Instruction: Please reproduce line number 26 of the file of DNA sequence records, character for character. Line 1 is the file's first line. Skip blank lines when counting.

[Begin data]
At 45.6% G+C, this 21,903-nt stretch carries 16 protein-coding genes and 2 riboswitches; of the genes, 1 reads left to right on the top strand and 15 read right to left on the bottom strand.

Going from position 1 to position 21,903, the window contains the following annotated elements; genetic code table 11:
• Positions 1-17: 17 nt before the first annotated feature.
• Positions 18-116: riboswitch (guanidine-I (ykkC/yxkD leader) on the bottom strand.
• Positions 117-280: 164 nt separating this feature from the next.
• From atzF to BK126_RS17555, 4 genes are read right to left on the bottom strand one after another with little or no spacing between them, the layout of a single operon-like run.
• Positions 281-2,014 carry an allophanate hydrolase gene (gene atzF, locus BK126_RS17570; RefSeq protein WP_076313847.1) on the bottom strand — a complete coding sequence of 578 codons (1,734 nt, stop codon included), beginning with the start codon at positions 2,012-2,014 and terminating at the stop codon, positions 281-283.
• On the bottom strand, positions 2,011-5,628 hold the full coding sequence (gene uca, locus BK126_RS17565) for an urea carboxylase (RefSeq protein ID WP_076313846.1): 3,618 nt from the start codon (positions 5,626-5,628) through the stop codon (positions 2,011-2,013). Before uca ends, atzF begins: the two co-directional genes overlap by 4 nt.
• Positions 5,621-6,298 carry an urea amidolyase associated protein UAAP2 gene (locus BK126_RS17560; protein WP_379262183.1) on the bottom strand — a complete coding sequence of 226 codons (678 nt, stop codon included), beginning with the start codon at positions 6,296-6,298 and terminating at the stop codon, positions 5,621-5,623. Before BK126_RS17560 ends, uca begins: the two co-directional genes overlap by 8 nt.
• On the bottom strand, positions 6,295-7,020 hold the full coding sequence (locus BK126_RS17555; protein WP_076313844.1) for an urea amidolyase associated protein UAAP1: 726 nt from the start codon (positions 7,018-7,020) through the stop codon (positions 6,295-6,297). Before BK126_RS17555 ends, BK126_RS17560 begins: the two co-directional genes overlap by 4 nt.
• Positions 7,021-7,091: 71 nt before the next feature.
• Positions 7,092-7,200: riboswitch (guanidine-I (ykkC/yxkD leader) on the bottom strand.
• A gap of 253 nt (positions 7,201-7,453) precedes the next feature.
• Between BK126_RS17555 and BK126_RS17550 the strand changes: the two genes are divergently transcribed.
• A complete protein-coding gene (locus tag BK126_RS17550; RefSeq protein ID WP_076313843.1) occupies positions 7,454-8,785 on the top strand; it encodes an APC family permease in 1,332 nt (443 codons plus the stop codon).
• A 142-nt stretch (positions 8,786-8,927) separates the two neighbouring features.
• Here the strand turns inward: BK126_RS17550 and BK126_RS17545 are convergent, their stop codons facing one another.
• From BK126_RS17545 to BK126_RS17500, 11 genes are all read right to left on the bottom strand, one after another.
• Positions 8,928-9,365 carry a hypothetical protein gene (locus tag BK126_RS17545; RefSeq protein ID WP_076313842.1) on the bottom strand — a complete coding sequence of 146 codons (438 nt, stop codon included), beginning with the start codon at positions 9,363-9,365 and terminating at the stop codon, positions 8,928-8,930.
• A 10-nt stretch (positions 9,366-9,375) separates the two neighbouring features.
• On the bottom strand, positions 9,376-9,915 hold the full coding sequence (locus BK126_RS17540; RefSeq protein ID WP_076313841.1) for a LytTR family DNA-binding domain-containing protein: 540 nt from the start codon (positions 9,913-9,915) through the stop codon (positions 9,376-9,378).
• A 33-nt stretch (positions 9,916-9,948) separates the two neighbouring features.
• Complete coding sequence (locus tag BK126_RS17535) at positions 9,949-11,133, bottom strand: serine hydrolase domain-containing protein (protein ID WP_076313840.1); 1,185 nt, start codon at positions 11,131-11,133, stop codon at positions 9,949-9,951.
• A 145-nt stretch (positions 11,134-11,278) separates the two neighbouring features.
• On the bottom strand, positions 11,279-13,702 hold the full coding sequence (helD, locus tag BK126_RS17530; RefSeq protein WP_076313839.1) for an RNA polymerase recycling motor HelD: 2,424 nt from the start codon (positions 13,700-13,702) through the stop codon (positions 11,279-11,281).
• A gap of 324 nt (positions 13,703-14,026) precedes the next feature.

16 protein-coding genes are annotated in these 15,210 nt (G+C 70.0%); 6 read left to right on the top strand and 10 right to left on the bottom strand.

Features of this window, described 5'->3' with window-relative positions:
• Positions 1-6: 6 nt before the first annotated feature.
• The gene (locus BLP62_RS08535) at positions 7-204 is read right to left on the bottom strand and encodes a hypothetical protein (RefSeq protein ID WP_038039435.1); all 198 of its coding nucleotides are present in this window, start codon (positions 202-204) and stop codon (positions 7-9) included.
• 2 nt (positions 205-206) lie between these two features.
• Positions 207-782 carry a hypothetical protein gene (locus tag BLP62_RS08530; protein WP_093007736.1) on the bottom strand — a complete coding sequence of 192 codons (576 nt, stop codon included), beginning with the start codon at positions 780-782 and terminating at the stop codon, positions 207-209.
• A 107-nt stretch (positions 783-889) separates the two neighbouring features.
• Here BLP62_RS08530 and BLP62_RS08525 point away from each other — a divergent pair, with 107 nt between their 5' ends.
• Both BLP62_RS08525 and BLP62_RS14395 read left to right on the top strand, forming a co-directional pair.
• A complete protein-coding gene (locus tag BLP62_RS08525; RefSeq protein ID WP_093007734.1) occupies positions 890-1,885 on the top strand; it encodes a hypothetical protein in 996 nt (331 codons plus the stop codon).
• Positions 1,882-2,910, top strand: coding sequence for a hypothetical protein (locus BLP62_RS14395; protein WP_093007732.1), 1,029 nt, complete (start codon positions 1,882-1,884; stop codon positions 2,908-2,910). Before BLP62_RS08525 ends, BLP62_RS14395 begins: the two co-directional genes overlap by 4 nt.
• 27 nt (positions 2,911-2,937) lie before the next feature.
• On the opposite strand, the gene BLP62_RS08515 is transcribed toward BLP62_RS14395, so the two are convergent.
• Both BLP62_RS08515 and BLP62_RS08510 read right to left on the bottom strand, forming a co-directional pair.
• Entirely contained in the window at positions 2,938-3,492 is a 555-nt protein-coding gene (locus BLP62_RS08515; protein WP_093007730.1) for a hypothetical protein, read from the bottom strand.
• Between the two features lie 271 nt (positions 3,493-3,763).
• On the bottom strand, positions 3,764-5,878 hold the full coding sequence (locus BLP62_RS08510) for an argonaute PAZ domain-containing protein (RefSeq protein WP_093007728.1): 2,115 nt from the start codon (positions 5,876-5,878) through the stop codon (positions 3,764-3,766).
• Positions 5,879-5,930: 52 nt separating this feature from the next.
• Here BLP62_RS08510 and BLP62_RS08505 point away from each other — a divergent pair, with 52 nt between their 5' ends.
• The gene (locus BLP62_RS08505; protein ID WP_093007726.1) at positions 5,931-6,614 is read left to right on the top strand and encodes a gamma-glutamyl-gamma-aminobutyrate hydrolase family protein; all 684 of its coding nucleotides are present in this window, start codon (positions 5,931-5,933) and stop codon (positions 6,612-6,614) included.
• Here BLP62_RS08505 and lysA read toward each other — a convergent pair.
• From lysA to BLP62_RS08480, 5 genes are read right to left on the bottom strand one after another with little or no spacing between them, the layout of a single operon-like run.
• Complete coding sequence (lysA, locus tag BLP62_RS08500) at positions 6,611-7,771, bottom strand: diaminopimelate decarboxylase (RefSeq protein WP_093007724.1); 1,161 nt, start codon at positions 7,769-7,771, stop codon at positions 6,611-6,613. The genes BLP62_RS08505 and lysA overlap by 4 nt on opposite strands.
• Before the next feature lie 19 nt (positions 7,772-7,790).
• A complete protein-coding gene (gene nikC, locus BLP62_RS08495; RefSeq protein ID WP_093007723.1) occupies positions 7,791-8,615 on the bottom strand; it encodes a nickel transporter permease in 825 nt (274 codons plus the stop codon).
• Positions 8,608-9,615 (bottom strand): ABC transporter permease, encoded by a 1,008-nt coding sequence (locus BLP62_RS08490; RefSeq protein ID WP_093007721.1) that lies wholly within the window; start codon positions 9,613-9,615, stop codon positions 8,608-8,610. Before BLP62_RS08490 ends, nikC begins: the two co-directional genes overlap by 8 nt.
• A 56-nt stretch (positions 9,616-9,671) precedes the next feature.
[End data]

• A gap of 324 nt (positions 13,703-14,026) precedes the next feature.